The need for Progressive Alliances & Proportional Representation

I hate living in Tory land. We have a Tory government, Tory local councils in Richmond and Kingston and up until Zac Goldsmith’s disastrous mayoral campaign, a Tory mayor. At least we can thank Zac for that – we now have a Labour mayor. Of course, I’d prefer a Green one, but better a left of centre one, than right-wing, anti-EU, pro-austerity Zac Goldsmith.

And, of course, I’d prefer to have Green MP in Richmond Park. I would have liked that to be me, but despite increasing our vote by 6% in 2015, we are not the party with the infrastructure or the funds to take Zac down. And, that’s what elections under our First Past the Post system are all about – who has the biggest backers and who has the biggest army. The Conservatives spent twice as much on the 2010 general election than Labour, that’s £12million to £6million. In the Witney by-election the LibDems gathered over 1,000 supporters to pound the streets for their candidate.

Currently, the Green Party can’t match the other parties for spending prowess or people power, but should this stop us from getting our message to the voter. I don’t think so. In the General Election I used to tell voters at hustings and on the door step to look at Voteforpolicies.org and see how their views matched the parties. The Green Party would routinely come out on top. When I talk to people about what we stand for they get it, when I speak at hustings people get us. People get the Green Party, but they just don’t get to vote for us in a meaningful way. When they do, you can see the results – our Mayoral candidate was placed third and as a party we came third. But we can’t even hope to replicate that result here in Richmond Park. Why, because here, under First Past the Post, it ends up being a race between the two front runners.

It has been like this for 15 years or more, in the Richmond Park constituency Labour and Green voters are disenfranchised. When I was pushing a Labour candidate on Friday last week not put themselves forward, they said: “but we must give our members someone to vote for”. Why? The reality for many people here is a choice between putting a cross next to what the commentators call the “holding your nose while you vote for someone you don’t believe in’ option to stop what I call the “please no, never in a million years” proposition.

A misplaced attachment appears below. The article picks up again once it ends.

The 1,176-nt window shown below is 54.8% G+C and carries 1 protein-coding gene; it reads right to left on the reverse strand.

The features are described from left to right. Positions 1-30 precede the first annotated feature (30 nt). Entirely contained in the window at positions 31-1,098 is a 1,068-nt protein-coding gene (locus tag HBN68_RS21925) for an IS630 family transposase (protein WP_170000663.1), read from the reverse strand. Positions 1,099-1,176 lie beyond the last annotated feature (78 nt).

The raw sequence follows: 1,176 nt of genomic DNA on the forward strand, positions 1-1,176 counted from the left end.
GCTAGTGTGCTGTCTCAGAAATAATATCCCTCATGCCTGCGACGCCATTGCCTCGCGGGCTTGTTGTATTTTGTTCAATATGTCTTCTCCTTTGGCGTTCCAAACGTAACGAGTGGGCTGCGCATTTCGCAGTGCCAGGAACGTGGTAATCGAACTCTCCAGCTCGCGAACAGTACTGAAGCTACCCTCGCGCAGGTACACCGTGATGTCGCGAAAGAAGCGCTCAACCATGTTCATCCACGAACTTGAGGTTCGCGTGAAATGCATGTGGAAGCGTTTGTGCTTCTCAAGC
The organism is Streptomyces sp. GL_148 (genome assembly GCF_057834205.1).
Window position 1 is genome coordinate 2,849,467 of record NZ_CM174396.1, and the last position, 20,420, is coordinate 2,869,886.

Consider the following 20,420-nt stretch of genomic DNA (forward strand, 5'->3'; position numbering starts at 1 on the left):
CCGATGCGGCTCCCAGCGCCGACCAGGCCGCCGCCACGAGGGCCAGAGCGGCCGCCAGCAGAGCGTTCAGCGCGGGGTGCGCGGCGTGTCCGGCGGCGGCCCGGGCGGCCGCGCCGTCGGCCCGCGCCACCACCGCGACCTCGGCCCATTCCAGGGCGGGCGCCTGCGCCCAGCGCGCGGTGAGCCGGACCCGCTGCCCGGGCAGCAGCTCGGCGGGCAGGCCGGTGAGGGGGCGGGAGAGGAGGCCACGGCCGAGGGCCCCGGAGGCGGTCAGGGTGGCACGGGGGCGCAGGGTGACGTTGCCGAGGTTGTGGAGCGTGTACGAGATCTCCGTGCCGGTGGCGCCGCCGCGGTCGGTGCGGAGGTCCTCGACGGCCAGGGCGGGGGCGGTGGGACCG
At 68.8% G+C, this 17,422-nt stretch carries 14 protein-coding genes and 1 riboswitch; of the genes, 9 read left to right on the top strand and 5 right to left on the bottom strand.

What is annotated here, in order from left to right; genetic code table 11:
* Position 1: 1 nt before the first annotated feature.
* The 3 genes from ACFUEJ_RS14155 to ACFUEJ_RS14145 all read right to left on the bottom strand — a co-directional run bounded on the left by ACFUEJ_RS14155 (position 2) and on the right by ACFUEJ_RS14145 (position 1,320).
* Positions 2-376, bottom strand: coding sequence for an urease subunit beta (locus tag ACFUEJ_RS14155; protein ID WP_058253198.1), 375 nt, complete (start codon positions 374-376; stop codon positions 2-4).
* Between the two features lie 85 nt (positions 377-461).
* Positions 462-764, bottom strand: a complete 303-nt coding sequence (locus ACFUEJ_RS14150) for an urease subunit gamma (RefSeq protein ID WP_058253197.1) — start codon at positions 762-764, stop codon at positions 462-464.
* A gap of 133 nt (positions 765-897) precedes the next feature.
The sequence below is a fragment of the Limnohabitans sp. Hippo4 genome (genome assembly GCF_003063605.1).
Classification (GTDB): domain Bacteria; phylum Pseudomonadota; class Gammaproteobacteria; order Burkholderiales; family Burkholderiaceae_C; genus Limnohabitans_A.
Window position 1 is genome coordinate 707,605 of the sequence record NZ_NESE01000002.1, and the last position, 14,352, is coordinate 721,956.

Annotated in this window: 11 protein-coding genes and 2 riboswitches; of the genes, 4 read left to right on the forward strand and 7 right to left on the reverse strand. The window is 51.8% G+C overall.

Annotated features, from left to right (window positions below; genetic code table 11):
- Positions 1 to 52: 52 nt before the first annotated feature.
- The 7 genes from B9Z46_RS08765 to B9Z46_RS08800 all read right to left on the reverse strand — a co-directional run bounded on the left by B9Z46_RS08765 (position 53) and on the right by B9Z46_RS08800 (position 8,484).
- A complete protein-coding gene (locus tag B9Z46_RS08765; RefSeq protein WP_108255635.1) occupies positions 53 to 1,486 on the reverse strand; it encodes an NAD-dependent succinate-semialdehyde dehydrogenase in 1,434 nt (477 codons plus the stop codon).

So, if we’d stood, what would have happened. Chances are our vote would have been squeezed as people chose the supposedly independent Zac Goldsmith or the LibDem Sarah Olney. What impact would that have, minimal you might think. Well no, for our activists it would have been disheartening after the work we’d put in. To voters it would make us look like a party going nowhere. And looking towards the 2018 local council elections where we have greater chance of success, a poor result now would have had wider ramifications on the alliances we’ve already been working on.

And, that’s the crux of this matter for Greens in Richmond and Kingston. This election is not just about Heathrow, Brexit and a Conservative-UKIP candidate masquerading as an independent, it’s about our chance of winning council seats in 2018. We have already been talking with local parties in Richmond borough about how to end Tory domination of our council, so not standing a candidate now – which also gives all voters in this constituency a clearer path to getting rid of Zac – is part of those negotiations. And, when we spoke to the LibDems in Kingston about our decision to stand down, they immediately recognised the sacrifice we’d be making and offered to set up talks about ‘smart targeting’ for Kingston wards in 2018.

We have to do this to improve representation for residents. Our democracy shouldn’t be a binary choice. No one party truly reflects an individual’s views, and when the only way to get your voice heard it to pick between ‘worst and less worse’ or ‘best and next best’ (depending on your viewpoint) then we have an electoral system that’s failing its people.

And it seems to me that this failure is partly responsible for the referendum outcome. People voted against the EU in protest, people voted OUT because their voices hadn’t been heard for years, people voted to leave because they thought it didn’t matter how you voted for, things stayed the same. Yet, now, because of our ‘winner takes all democracy’ just over 1.2million votes have determined we leave the EU. Brexit, if it actually happens, is as close to a revolution as you can get. Fixing our country needs equally radical steps, and by not standing a candidate in Richmond Park, we are taking the first one.

We the Greens don’t want to consigned to being a protest party trapped by our unequal electoral system, we want to be on the right side of history and change our country for the better, for ourselves and for generations to come. I call on other parties across the country to follow our example and create progressive alliances across the country so that the day after the next General Election we still don’t wake up in Tory Land.

Labour, LibDems and the Greens, need to realise that no one opposition can win the next General Election. We need to co-operate, now, because the country is in a dire state – climate change, refugees, NHS, Brexit, Heathrow – and we need to fix it, not leave a divided, broken country for the next generation.

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